By Marie Flanagan August 5, 2021
Summary: Choosing your wireless router can seem almost as complicated as choosing your high-speed internet plan. While there are a ton of options on the market, you’ll want to ensure it’s compatible with your service and double check any additional features before making your purchase. We’ve got the questions to ask — and the answer to if you should rent or buy a router.
So, you’ve read the tip to reboot your router when your WiFi connection isn’t working. But you’re not totally sure what your router does, or if you should be looking for a completely different model. Since your router is an integral part of your home high-speed internet connection, we’re breaking down the basics. Let’s dive into what this device does and ask the big question: should you rent or buy a router — and what features to look for either way.
A router is the device that generates your WiFi network. It creates a bridge between your modem (which connects you to the internet itself) and your wireless devices. Your router builds a local area network (or LAN) around your house — basically a habitat for your WiFi and smart devices. Without a router, you’d be forced to use a wired connection like an ethernet cord plugged into the wall. In other words, you’re literally tied down without it.
(If you’re racking your brain because you have WiFi but only have one device, you probably have a gateway. It’s the 2-in-1 shampoo + conditioner of the tech world, but more on that here.)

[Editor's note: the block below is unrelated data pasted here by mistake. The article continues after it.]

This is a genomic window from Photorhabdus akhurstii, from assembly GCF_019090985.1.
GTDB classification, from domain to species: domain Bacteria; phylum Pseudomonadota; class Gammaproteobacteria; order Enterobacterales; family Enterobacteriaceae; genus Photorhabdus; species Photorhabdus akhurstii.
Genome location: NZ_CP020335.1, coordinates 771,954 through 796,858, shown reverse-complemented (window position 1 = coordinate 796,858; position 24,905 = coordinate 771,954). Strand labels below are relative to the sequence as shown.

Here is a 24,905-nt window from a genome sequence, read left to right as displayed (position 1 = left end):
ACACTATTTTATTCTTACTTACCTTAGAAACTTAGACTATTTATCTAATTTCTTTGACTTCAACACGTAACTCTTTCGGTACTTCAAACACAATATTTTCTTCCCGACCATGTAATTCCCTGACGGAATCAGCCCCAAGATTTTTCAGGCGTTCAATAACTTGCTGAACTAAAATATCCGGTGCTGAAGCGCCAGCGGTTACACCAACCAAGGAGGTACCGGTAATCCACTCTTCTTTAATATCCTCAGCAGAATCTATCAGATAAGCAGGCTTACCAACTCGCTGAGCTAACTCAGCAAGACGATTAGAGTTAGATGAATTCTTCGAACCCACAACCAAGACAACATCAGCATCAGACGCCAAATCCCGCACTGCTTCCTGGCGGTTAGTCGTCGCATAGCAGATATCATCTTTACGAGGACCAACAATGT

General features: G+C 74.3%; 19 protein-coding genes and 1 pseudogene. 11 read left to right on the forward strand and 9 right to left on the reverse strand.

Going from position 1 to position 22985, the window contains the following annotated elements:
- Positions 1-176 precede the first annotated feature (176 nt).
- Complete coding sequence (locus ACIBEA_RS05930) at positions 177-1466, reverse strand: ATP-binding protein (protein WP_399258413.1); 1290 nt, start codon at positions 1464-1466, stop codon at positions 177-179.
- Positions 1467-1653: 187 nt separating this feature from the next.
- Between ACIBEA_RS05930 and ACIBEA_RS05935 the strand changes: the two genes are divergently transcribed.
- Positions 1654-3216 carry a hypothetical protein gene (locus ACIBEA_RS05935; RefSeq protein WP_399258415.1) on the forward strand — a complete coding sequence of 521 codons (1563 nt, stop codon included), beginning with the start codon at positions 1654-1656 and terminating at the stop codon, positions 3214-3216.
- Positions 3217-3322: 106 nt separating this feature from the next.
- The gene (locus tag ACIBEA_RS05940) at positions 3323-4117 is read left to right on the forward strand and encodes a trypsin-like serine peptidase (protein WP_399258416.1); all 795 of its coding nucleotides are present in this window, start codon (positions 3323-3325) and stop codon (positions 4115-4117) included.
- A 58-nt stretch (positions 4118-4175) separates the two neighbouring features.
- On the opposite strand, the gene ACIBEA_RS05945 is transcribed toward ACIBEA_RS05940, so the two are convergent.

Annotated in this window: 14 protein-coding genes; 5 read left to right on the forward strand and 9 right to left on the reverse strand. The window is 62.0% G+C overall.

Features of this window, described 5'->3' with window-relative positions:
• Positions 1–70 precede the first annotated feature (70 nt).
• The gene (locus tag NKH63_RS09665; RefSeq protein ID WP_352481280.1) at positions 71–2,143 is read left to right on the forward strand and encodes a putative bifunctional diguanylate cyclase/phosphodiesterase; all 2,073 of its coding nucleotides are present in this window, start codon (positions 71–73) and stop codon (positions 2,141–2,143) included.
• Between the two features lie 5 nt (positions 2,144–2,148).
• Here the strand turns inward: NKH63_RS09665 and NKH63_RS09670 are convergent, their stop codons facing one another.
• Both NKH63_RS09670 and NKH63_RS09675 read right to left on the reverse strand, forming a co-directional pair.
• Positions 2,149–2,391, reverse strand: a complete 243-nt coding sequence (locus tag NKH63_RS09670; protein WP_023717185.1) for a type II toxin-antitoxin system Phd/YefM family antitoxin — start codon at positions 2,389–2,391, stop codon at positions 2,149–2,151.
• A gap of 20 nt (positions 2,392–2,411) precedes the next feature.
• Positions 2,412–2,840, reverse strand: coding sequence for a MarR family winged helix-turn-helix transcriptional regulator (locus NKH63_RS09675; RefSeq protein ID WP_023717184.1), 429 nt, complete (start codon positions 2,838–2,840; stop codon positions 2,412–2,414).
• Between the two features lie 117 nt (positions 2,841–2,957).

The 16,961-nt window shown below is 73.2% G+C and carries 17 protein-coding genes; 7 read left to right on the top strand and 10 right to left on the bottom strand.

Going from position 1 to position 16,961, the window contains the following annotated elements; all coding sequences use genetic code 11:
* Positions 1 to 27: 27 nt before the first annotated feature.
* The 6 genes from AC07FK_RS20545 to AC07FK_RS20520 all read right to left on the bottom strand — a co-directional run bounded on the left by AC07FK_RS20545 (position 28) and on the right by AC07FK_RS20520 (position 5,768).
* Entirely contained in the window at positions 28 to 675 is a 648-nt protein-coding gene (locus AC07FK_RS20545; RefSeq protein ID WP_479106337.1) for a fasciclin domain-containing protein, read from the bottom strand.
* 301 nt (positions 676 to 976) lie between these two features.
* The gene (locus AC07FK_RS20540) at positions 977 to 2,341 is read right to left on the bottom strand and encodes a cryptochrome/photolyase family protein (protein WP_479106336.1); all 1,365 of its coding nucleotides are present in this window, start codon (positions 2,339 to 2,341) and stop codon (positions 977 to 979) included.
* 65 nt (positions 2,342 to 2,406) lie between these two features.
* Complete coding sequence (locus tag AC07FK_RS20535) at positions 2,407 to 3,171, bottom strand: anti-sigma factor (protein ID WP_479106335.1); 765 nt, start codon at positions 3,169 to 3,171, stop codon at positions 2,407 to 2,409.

Clearly, a router is an important tool in modern life. The next question is, what kind of router do you need? There are a few features to consider.
First, it needs to be compatible with your internet service provider. Most routers are compatible with most ISPs, but if you’re buying your own equipment, you’ll want to be sure. This is especially true if you’re planning to purchase a gateway because modems depend on the type of internet connection you have, such as fiber or cable. Most ISPs publish a list of compatible routers on their website, but you can always call your provider and ask, too. You can skip a headache here by renting your modem from your ISP.
Once you’ve found equipment that works with your provider, you’ll want to ensure it works with your internet speed, too. Opt for a router that offers more speed than your internet plan — that way, you’re more likely to get the maximum WiFi speed available and avoid any bottlenecks. Pro tip: Be sure to look at the max speed supported by just the 2.4 GHz and the 5 GHz frequencies. Many routers advertise a combination of those speeds, but only a few devices can use both frequencies at the same time.
Lastly, investigate wireless protocols (the language all your devices use to interact). All protocols start with 802.11, but the information following those numbers indicates what version it uses. Just like other elements of tech, the more recent updates often have higher capability and faster speeds. The most recent update is 802.11ax Protocol, otherwise known as WiFi 6. It can support more devices and applications than its predecessors, an increasingly important feature since the number of connected devices in many households tends to increase and the internet of things continues to expand. It’s also a more secure protocol. WiFi 6 is backward compatible, too, so it will work with older protocol versions.
If you’re opting for a new router, we always recommend getting the most up-to-date protocol option. That way, you can likely avoid any near-future upgrades, and you can be sure it’ll work with your existing devices.
You’ve located a router that’s compatible with your ISP, can support your high-speed internet plan, and has an up-to-date wireless protocol. What next?
In addition to the wireless router features that you need to have, like network compatibility, there are some other things to consider when choosing a router.